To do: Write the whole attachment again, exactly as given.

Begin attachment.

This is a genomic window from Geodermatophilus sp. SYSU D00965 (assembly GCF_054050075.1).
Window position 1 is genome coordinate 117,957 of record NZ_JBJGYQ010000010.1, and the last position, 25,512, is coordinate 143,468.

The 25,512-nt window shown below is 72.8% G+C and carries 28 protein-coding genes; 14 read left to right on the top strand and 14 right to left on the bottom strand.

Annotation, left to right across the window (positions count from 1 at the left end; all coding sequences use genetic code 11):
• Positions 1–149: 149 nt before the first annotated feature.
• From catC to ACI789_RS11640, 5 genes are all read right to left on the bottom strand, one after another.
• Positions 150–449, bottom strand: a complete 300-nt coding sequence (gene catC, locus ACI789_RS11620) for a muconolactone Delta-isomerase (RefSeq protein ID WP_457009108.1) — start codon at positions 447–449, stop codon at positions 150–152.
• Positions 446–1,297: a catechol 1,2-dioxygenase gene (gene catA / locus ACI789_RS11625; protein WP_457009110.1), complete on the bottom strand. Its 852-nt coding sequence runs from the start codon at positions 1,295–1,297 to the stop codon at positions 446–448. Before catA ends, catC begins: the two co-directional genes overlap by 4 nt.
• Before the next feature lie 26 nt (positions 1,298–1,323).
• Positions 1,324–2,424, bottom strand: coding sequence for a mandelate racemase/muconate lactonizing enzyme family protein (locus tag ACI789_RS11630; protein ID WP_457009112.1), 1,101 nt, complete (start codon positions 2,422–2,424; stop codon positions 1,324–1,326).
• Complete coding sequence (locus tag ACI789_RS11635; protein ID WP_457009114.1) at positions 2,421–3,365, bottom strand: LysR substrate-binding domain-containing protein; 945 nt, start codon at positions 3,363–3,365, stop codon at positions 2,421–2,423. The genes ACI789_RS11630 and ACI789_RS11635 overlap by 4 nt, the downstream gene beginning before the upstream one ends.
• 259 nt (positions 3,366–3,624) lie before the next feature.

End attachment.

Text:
This is a genomic window from Geodermatophilus sp. SYSU D00965 (assembly GCF_054050075.1).
Window position 1 is genome coordinate 117,957 of record NZ_JBJGYQ010000010.1, and the last position, 25,512, is coordinate 143,468.

The 25,512-nt window shown below is 72.8% G+C and carries 28 protein-coding genes; 14 read left to right on the top strand and 14 right to left on the bottom strand.

Annotation, left to right across the window (positions count from 1 at the left end; all coding sequences use genetic code 11):
• Positions 1–149: 149 nt before the first annotated feature.
• From catC to ACI789_RS11640, 5 genes are all read right to left on the bottom strand, one after another.
• Positions 150–449, bottom strand: a complete 300-nt coding sequence (gene catC, locus ACI789_RS11620) for a muconolactone Delta-isomerase (RefSeq protein ID WP_457009108.1) — start codon at positions 447–449, stop codon at positions 150–152.
• Positions 446–1,297: a catechol 1,2-dioxygenase gene (gene catA / locus ACI789_RS11625; protein WP_457009110.1), complete on the bottom strand. Its 852-nt coding sequence runs from the start codon at positions 1,295–1,297 to the stop codon at positions 446–448. Before catA ends, catC begins: the two co-directional genes overlap by 4 nt.
• Before the next feature lie 26 nt (positions 1,298–1,323).
• Positions 1,324–2,424, bottom strand: coding sequence for a mandelate racemase/muconate lactonizing enzyme family protein (locus tag ACI789_RS11630; protein ID WP_457009112.1), 1,101 nt, complete (start codon positions 2,422–2,424; stop codon positions 1,324–1,326).
• Complete coding sequence (locus tag ACI789_RS11635; protein ID WP_457009114.1) at positions 2,421–3,365, bottom strand: LysR substrate-binding domain-containing protein; 945 nt, start codon at positions 3,363–3,365, stop codon at positions 2,421–2,423. The genes ACI789_RS11630 and ACI789_RS11635 overlap by 4 nt, the downstream gene beginning before the upstream one ends.
• 259 nt (positions 3,366–3,624) lie before the next feature.